IT IS 2010. Aaron Rodgers is going into his third season as the starting quarterback for the Green Bay Packers. He is a Pro Bowler, a superstar on the rise. Graham Harrell is new to the Packers, signed to be the third-stringer. Harrell is a friendly, fast-talking Texan from Brownwood, and he develops a real rapport with Rodgers. The banter between the two starts right away and never stops.
One day, Rodgers tells Harrell he thinks they are basically fraternity brothers. This becomes a running joke. The pair bro-talk constantly, and very quickly Harrell becomes amazed at the depth of Rodgers’ investment in this (completely imaginary) universe. The Packers’ other quarterback, Matt Flynn, is now in an “enemy fraternity,” Rodgers tells Harrell, and whenever Harrell does well in a drill, Rodgers compliments him by saying, “It’s about time you did something for the brothers.” Likewise, if Flynn is better than Harrell on a particular day, Rodgers laughs and tell Harrell, “Bro, you’re getting paddled when we get back to the house.”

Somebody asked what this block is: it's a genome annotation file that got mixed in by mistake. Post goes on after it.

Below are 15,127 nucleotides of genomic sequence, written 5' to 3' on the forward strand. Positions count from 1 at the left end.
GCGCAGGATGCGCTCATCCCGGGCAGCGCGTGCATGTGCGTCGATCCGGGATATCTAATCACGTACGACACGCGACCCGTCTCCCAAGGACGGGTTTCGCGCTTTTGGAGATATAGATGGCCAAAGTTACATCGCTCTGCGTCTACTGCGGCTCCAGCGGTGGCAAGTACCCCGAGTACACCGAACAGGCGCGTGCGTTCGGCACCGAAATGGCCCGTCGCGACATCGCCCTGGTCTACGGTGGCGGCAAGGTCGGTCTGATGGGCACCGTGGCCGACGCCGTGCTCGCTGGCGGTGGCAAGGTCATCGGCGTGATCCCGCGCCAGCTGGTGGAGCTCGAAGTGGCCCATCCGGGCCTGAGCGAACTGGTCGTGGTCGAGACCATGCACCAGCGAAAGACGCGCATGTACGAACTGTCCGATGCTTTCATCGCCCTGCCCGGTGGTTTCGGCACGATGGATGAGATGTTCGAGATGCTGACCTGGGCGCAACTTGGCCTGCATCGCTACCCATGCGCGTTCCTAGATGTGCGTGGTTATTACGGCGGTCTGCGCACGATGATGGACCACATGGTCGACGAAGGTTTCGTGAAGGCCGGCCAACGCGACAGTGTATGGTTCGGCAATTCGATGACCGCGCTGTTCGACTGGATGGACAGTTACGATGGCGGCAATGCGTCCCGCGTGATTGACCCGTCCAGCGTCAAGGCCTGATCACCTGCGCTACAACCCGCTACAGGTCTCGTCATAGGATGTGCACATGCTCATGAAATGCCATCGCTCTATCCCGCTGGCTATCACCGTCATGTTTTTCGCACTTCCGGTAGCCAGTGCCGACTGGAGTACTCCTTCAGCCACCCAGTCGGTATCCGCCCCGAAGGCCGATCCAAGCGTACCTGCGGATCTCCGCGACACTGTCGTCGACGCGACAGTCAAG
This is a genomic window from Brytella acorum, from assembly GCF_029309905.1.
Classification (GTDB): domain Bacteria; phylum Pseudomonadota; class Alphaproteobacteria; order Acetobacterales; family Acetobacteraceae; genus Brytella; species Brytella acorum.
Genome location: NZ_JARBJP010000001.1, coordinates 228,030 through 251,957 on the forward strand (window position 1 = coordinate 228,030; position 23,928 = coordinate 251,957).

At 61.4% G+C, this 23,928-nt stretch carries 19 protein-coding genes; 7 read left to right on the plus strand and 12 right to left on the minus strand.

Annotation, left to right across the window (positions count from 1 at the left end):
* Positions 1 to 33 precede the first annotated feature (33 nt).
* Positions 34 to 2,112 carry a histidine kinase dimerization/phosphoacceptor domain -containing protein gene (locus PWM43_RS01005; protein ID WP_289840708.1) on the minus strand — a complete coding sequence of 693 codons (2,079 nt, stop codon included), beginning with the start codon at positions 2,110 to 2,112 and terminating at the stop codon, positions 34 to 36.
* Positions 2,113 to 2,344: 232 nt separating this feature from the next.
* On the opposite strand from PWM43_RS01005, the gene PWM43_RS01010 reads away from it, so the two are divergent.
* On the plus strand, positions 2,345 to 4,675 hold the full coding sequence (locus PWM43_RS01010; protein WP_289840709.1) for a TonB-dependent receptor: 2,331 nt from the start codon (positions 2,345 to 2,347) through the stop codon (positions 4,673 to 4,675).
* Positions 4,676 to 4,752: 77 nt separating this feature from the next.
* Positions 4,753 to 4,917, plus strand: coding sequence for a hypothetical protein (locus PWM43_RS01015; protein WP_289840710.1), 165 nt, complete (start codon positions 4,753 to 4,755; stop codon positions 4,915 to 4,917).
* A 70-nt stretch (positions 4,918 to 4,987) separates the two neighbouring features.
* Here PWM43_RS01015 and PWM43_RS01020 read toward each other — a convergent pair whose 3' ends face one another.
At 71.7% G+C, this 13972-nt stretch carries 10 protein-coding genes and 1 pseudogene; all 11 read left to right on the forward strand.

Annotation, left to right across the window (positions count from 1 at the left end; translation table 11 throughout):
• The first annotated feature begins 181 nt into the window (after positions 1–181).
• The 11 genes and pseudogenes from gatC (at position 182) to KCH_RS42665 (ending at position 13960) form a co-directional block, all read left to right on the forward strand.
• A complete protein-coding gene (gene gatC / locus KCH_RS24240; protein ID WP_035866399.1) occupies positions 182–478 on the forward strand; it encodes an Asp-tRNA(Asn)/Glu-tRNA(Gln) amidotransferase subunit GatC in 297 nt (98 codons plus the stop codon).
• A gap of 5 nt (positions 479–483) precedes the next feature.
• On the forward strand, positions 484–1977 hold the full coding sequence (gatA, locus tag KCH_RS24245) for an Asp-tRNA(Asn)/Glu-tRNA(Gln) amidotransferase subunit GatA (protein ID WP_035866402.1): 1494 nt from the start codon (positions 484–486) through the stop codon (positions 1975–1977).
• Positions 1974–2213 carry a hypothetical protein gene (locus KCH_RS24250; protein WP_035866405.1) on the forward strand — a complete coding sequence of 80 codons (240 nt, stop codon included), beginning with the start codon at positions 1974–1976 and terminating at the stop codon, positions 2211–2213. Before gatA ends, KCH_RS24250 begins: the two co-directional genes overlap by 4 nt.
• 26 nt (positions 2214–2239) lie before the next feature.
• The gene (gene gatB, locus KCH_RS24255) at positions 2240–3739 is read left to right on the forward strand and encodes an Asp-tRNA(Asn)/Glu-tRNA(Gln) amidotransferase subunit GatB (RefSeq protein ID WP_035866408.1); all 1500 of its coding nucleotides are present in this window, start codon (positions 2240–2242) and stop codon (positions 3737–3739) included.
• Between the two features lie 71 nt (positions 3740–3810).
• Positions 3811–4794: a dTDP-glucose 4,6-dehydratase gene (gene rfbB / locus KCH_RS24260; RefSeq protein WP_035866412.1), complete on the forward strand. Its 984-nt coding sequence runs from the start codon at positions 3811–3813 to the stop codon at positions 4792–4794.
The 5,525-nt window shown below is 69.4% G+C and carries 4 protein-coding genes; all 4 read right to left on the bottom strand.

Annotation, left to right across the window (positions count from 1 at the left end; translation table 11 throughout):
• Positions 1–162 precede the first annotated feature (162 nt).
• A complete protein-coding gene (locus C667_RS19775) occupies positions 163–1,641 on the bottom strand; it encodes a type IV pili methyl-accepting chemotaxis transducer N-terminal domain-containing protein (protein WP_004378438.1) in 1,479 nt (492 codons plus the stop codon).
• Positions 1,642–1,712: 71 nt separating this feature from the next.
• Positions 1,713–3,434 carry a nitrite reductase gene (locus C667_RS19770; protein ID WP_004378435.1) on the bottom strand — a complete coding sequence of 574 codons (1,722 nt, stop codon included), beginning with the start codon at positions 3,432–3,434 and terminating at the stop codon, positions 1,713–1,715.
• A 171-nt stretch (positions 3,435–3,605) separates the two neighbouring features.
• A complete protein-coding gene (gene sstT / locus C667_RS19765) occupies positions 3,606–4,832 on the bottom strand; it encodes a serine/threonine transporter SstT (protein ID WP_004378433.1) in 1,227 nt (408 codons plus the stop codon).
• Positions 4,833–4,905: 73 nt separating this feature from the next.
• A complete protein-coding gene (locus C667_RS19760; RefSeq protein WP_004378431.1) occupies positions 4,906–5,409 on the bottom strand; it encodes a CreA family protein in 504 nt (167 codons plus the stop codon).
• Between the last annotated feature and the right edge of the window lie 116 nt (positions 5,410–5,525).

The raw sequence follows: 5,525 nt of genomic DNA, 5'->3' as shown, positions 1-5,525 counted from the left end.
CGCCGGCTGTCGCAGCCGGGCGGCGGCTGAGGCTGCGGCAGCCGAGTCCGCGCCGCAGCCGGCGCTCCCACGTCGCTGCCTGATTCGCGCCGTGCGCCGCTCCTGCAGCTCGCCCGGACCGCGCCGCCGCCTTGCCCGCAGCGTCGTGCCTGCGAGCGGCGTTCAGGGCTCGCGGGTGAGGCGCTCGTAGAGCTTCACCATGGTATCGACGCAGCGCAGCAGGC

Rodgers even names their fraternity: Tau Kappa Epsilon, or TKE.
All of this is going along fine until one afternoon at Packers training camp, which is held on the campus of nearby St. Norbert College. During drills, one of the ball boys overhears the banter between Harrell and Rodgers. “Hey, what fraternity are you guys in?” the ball boy asks Harrell after practice ends. After weighing whether to come clean about how he and the Packers’ franchise player have created an elaborate fictitious scenario involving two 20-something men being in a fraternity, Harrell simply says, “Oh, uh … we’re TKEs?” He hopes that will end the conversation.
It does not end the conversation. KEEP READING